$100,000 is a lot of money to anyone. So most people are surprised to hear that at least that amount in benefits could hinge on how much you know when you apply for Social Security.
In the years that I have helped clients with retirement planning the number one question that I am asked about Social Security is “what age should I file?” Mostly this is looked at as a multiple choice question with only three possible answers. Should it be age 62, 66 or 70?
Sorry, but that’s the wrong question. In fact, it could be none of the above.
The truth is is that a filing decision goes much deeper than the multiple choice question of “what age should I file?” A proper Social Security filing strategy is not about just when you file but rather a delicate combination of filing at the right age and filing for the right benefit.
Let’s step back for a moment and look at some Social Security basics.
In general, how much you will receive in lifetime Social Security benefits depends on:
- your earnings history
- how & when you elect benefits
- how long you live
You can’t control how long you live and you can’t go back and change your earnings history so there is only one thing that you really control and that is how and when you elect benefits.
A properly drafted Social Security strategy that is personalized for your situation should tell you exactly when to file and what benefit to file for.
So how do you find out what your strategy should be? Can’t you just go down to your closest Social Security office and ask them? Maybe, but would you consider piling all of your tax information in a box and dropping it off at the closest IRS office with a note that said, “Call me and let me know what I owe?” No, you have a return prepared before you file your taxes. In the same manner you should have a personalized Social Security filing plan before you file for your benefits.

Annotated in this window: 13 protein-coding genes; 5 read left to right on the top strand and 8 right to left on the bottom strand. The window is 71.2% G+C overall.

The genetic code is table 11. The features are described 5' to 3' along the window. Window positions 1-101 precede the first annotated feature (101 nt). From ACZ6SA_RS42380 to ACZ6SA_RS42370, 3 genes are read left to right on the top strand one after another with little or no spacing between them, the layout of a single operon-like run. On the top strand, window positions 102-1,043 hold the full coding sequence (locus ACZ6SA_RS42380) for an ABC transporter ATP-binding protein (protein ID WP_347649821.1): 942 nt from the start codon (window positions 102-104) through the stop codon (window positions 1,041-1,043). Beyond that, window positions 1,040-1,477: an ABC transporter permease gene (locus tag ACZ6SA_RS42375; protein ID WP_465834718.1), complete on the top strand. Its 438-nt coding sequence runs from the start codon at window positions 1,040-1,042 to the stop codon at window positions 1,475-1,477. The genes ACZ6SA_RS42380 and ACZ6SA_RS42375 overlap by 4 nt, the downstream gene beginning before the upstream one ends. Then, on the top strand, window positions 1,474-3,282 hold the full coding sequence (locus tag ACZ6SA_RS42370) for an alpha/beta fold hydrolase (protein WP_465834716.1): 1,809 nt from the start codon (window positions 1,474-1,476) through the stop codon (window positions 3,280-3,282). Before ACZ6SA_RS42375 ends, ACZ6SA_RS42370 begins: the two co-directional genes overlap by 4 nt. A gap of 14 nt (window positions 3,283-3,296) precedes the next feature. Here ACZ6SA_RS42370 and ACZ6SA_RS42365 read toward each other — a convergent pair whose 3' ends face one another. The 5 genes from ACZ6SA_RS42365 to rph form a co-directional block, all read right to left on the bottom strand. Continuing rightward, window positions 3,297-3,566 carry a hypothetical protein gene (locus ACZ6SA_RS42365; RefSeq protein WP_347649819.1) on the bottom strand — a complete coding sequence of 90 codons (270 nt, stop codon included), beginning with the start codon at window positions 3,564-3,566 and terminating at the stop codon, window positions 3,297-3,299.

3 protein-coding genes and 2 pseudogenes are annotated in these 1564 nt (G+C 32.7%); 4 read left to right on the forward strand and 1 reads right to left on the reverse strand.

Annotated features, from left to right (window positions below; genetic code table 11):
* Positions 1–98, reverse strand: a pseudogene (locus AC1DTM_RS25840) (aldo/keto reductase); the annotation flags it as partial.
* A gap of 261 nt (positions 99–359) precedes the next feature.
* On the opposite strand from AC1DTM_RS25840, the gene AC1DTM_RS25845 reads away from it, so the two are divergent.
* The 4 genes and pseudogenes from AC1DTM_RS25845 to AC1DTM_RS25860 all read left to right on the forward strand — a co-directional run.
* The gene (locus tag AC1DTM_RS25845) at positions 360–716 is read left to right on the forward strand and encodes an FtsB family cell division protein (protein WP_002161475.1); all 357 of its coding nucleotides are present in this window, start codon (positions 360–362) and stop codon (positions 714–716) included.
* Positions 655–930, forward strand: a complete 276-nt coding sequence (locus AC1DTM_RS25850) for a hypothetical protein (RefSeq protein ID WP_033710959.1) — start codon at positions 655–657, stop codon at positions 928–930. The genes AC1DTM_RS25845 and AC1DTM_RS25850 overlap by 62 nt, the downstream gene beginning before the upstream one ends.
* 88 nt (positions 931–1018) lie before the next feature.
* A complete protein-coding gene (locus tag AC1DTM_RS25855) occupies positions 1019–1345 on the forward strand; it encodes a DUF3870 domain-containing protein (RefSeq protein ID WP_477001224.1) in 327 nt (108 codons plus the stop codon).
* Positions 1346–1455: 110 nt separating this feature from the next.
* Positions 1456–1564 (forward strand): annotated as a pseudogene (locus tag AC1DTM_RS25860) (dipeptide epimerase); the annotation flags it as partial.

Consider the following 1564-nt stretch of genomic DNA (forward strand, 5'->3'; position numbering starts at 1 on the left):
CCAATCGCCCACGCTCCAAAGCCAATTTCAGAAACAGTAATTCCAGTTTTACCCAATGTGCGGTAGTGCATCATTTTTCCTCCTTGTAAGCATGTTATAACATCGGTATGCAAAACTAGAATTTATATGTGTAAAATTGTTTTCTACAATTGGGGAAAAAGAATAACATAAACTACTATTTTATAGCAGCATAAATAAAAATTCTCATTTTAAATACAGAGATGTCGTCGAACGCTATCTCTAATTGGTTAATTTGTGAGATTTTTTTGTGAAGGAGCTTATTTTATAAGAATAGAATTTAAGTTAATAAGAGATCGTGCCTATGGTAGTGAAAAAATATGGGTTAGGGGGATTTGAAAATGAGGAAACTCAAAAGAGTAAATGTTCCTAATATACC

Review the Basics
The first step in creating your personalized Social Security filing plan is understanding how your benefits are increased and decreased based on your filing age. For workers born between 1943 and 1954 the Full Retirement Age is 66. At age 66 you can get the full Primary Insurance Amount (PIA).If you file for benefits prior to that age you will take a reduced payment amount. If you file later than age 66 your benefit amount will grow by 8% for every year you wait up until age 70.
Traditional calculations would use the data above and create a “break even” analysis. This analysis would show you the age at which you would catch up to the other election ages in the total amount of benefits paid. If you think you would live longer than the “break-even” age, you should elect at a later time.
The BIG problem with using this strategy is that it does not consider the two benefits that individuals who are currently married or have been married have available to them; Spousal Benefits and Survivor Benefits. These benefits are some of the most generous benefits that Social Security provides. Especially if you know how to use the advanced switching techniques to collect a benefit and earn delayed credits (which will increase your benefit amount by 32%) for waiting. Can you have you cake and eat it too?